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Author Topic: What does 'Steady State' mean?  (Read 4572 times)

Offline The Scientist

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What does 'Steady State' mean?
« on: 19/12/2010 10:46:34 »
Is it a period of something? Please elaborate. Thanks!


 

Offline Chemistry4me

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What does 'Steady State' mean?
« Reply #1 on: 19/12/2010 10:56:05 »
I believe the words 'steady state' can be used in a lot of places, but one I can think of is that when a system is in a steady state, it has properties that are unchanging over time.
 

Offline Chemistry4me

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What does 'Steady State' mean?
« Reply #2 on: 19/12/2010 10:59:05 »
There is also the Steady State theory as an alternative to the Big Bang theory
 

Offline Soul Surfer

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What does 'Steady State' mean?
« Reply #3 on: 19/12/2010 11:50:35 »
Steady state was a term used to describe the whole universe.  It is more a philosophical concept than a scientific theory. It is based on the concept that an "infinite" universe that is, one without any boundaries of space and time must always look the same when viewed on a large enough scale of space or time.  This idea goes right back to early pre scientific philosophy.

This has always been at the back of early scientific observations of the universe and was essentially not a hot topic.  Even Einstein in his relativistic models of the universe right at the beginning of the 20th Century when he found that the equations would not allow a universe  to be be stable it must either expand or contract added what he called a cosmological constant to stabilise the universe.  This was accepted by all as normal until in the early 20th century Hubble observed that the universe was expanding on the largest scales that he could observe.  This really put the cat among the pigeons because if the universe was expanding it must in the past have been small and highly compressed.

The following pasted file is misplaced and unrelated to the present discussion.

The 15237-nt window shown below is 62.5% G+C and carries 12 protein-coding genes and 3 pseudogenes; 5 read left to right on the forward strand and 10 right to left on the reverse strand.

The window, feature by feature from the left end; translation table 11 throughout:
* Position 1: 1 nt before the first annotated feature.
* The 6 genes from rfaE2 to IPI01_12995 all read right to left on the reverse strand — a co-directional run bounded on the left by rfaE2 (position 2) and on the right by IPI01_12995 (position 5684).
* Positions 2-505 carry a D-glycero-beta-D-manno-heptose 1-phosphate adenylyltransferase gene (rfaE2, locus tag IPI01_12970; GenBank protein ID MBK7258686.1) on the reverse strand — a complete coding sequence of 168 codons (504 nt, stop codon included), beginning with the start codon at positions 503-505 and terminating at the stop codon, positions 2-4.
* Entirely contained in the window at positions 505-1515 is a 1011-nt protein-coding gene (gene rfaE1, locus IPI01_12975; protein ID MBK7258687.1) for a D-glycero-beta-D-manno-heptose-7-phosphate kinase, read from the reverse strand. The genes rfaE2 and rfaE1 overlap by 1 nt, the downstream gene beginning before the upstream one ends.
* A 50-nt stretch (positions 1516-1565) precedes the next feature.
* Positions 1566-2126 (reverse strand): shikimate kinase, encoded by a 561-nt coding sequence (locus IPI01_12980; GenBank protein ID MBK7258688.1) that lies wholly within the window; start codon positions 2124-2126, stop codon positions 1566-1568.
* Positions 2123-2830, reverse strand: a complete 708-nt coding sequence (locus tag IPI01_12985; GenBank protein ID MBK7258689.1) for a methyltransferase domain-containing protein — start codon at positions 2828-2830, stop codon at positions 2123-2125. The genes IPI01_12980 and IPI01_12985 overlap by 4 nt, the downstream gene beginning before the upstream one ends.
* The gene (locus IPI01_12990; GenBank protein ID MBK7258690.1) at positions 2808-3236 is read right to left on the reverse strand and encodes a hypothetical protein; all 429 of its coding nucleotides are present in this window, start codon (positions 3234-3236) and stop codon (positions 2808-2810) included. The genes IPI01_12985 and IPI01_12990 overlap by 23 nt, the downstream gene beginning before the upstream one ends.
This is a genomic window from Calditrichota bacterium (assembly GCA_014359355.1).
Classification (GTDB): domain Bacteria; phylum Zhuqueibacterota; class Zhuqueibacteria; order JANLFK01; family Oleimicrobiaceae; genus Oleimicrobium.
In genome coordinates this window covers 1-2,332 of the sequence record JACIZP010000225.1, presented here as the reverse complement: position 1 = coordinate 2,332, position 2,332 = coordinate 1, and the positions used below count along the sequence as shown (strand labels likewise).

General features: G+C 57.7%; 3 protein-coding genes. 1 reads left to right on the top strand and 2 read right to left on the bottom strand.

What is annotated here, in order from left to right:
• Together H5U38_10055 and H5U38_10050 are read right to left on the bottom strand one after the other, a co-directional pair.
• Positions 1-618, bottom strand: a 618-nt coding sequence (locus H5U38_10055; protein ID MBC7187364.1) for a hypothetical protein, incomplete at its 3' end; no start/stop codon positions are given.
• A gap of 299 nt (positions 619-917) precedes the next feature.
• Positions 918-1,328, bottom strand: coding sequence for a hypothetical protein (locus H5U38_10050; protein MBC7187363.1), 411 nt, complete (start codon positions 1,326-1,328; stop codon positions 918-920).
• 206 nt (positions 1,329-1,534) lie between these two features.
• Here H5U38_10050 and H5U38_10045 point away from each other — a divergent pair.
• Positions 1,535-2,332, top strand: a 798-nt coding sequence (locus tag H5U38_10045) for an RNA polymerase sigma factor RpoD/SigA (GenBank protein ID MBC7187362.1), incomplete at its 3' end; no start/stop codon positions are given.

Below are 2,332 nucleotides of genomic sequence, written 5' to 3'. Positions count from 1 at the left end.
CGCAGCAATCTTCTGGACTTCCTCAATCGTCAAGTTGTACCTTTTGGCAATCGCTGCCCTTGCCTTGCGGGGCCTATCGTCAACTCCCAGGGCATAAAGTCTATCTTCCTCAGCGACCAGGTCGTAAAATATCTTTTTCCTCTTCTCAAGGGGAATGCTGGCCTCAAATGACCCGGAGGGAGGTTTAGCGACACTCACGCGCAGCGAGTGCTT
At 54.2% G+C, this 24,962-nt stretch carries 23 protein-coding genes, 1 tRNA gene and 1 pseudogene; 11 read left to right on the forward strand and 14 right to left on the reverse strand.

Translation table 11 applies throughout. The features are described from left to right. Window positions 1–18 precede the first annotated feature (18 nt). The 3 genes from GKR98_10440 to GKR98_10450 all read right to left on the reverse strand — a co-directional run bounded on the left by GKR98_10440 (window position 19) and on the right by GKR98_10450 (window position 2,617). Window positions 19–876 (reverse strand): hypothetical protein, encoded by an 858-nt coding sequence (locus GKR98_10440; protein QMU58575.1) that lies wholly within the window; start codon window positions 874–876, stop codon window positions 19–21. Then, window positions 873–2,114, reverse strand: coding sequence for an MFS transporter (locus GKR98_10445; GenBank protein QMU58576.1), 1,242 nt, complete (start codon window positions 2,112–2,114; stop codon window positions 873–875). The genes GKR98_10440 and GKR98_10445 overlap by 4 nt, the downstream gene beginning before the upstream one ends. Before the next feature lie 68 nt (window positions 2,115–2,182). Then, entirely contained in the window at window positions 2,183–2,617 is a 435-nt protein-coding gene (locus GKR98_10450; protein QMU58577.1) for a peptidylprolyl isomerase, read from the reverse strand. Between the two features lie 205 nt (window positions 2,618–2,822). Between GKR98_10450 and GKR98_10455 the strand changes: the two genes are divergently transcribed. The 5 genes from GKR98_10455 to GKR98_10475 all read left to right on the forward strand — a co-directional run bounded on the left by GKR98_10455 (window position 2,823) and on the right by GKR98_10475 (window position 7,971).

In the late 40s and 50s Fred Hoyle one of the best mathematical physicists of the day had another idea.  Now, he had worked out in detail how nuclear fusion could power stars and indirectly shown how in the hot rapidly expanding universe nuclear synthesis would be limited and allow stars to form when things cooled down.

Now he also suggested as a sideline that, if for some reason an atom of hydrogen appeared in quite a large volume of space over a large time (if I remember rightly this was one atom in a volume equal to that of St Paul's Cathedral in London once a year.  This was just about unobservable then) the universe  could be stabilised even though the universe was expanding.  This he called the "continuous creation" steady state theory.   This was a very simple postulate and disprovable and subsequent measurements disproved it and showed clearly that our observable universe did have a beginning a middle and an end  Fred knew this but defended the idea of a steady state universe to the last..  For this Fred was criticised and his really great work disregarded a rather sad situation.

However that may not be the end of the story.  It is now becoming accepted that there could well be a multitude of other universes vaguely similar to ours in what is called the multiverse.  These are all unobservable to us but theoreticians could model them.  This could mean that the steady state still exists and that if one could look at a vast array of universes each in a different stage of development on a large enough scale the steady state multiverse could exist.

This could mean that the philosophical point that Fred Hoyle was trying to defend with is disproved steady state theory was valid He did not have today's modelling resources or information.  multiple universes were not really thought of until much later.
« Last Edit: 19/12/2010 12:13:24 by Soul Surfer »
 

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What does 'Steady State' mean?
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